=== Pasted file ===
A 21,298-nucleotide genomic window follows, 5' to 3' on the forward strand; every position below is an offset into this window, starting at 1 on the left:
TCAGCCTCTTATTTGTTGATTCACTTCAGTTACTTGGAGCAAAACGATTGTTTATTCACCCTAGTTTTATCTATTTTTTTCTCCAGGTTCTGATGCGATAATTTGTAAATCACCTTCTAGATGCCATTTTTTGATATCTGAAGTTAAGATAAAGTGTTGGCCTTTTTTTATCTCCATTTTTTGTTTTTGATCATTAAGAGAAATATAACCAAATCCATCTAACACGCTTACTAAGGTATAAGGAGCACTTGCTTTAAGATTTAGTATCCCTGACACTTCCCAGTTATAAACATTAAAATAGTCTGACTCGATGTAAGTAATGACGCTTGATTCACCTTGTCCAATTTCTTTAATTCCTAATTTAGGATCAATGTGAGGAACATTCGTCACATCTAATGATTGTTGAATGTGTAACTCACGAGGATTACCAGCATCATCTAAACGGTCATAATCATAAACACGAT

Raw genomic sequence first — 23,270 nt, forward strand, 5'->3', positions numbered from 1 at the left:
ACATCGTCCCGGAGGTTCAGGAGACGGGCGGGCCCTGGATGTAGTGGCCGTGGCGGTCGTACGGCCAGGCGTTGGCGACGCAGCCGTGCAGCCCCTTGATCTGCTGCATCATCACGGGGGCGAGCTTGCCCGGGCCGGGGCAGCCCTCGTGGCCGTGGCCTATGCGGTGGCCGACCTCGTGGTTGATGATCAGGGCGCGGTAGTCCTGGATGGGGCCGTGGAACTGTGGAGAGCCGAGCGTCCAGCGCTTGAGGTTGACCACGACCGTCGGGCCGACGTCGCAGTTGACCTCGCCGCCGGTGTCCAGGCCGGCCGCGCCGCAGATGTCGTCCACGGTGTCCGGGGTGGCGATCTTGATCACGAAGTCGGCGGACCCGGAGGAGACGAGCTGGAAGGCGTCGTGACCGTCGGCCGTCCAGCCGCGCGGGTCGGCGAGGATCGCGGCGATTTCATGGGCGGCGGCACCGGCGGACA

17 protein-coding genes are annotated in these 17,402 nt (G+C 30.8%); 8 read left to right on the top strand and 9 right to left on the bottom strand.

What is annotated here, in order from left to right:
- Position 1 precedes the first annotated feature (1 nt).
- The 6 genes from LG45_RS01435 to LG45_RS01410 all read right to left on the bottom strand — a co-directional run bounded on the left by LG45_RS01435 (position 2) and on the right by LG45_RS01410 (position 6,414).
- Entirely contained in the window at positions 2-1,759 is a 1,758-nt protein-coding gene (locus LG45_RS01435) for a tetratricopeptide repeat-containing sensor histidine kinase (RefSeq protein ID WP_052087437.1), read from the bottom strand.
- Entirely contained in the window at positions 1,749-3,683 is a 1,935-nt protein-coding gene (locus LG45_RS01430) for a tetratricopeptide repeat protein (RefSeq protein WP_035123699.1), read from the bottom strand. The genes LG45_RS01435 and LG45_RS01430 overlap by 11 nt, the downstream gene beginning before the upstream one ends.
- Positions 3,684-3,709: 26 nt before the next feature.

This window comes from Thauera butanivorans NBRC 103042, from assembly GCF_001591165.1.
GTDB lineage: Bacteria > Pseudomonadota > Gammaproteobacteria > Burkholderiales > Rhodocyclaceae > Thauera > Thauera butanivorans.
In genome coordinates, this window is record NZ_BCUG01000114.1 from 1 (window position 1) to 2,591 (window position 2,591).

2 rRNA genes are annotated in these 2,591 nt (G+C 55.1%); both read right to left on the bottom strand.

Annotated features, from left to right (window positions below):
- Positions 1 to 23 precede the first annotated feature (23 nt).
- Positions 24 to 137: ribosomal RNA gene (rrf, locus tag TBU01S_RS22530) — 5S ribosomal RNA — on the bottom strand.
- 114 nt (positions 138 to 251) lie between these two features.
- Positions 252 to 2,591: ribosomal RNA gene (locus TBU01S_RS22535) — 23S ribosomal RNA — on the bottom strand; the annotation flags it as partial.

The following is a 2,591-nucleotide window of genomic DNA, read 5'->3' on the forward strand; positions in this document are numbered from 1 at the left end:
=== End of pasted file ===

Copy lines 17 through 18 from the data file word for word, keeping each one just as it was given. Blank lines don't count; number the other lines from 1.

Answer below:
- Positions 1 to 23 precede the first annotated feature (23 nt).
- Positions 24 to 137: ribosomal RNA gene (rrf, locus tag TBU01S_RS22530) — 5S ribosomal RNA — on the bottom strand.